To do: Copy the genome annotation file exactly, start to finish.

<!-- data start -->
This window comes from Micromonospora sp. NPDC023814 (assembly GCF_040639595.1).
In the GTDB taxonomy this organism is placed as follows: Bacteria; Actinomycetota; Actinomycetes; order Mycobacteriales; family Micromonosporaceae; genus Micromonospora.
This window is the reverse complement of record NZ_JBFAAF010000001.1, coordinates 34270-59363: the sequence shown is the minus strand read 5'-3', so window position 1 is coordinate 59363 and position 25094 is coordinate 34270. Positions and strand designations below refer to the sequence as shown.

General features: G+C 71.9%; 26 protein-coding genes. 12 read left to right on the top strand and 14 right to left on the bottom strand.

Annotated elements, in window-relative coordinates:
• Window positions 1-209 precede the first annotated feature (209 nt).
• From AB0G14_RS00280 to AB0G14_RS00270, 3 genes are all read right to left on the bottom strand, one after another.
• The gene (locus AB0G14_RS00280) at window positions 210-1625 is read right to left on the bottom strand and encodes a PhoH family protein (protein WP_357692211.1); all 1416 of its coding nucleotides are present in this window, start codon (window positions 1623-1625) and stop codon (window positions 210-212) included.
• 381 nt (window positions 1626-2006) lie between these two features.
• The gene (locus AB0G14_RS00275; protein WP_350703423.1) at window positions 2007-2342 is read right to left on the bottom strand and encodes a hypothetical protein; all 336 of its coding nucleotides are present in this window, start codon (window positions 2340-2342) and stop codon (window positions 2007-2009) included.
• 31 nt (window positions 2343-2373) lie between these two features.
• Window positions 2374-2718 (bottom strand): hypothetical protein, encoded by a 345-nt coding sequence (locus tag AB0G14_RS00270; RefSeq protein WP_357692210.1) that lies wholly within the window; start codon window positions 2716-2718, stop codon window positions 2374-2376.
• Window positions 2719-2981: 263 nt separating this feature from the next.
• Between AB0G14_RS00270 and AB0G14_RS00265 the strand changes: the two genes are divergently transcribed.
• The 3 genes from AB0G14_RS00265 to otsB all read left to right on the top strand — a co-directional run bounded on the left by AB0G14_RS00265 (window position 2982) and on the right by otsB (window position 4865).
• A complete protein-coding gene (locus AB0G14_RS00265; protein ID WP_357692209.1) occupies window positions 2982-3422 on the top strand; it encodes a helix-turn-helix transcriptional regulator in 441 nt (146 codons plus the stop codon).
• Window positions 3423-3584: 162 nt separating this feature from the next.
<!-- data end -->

This window comes from Micromonospora sp. NPDC023814 (assembly GCF_040639595.1).
In the GTDB taxonomy this organism is placed as follows: Bacteria; Actinomycetota; Actinomycetes; order Mycobacteriales; family Micromonosporaceae; genus Micromonospora.
This window is the reverse complement of record NZ_JBFAAF010000001.1, coordinates 34270-59363: the sequence shown is the minus strand read 5'-3', so window position 1 is coordinate 59363 and position 25094 is coordinate 34270. Positions and strand designations below refer to the sequence as shown.

General features: G+C 71.9%; 26 protein-coding genes. 12 read left to right on the top strand and 14 right to left on the bottom strand.

Annotated elements, in window-relative coordinates:
• Window positions 1-209 precede the first annotated feature (209 nt).
• From AB0G14_RS00280 to AB0G14_RS00270, 3 genes are all read right to left on the bottom strand, one after another.
• The gene (locus AB0G14_RS00280) at window positions 210-1625 is read right to left on the bottom strand and encodes a PhoH family protein (protein WP_357692211.1); all 1416 of its coding nucleotides are present in this window, start codon (window positions 1623-1625) and stop codon (window positions 210-212) included.
• 381 nt (window positions 1626-2006) lie between these two features.
• The gene (locus AB0G14_RS00275; protein WP_350703423.1) at window positions 2007-2342 is read right to left on the bottom strand and encodes a hypothetical protein; all 336 of its coding nucleotides are present in this window, start codon (window positions 2340-2342) and stop codon (window positions 2007-2009) included.
• 31 nt (window positions 2343-2373) lie between these two features.
• Window positions 2374-2718 (bottom strand): hypothetical protein, encoded by a 345-nt coding sequence (locus tag AB0G14_RS00270; RefSeq protein WP_357692210.1) that lies wholly within the window; start codon window positions 2716-2718, stop codon window positions 2374-2376.
• Window positions 2719-2981: 263 nt separating this feature from the next.
• Between AB0G14_RS00270 and AB0G14_RS00265 the strand changes: the two genes are divergently transcribed.
• The 3 genes from AB0G14_RS00265 to otsB all read left to right on the top strand — a co-directional run bounded on the left by AB0G14_RS00265 (window position 2982) and on the right by otsB (window position 4865).
• A complete protein-coding gene (locus AB0G14_RS00265; protein ID WP_357692209.1) occupies window positions 2982-3422 on the top strand; it encodes a helix-turn-helix transcriptional regulator in 441 nt (146 codons plus the stop codon).
• Window positions 3423-3584: 162 nt separating this feature from the next.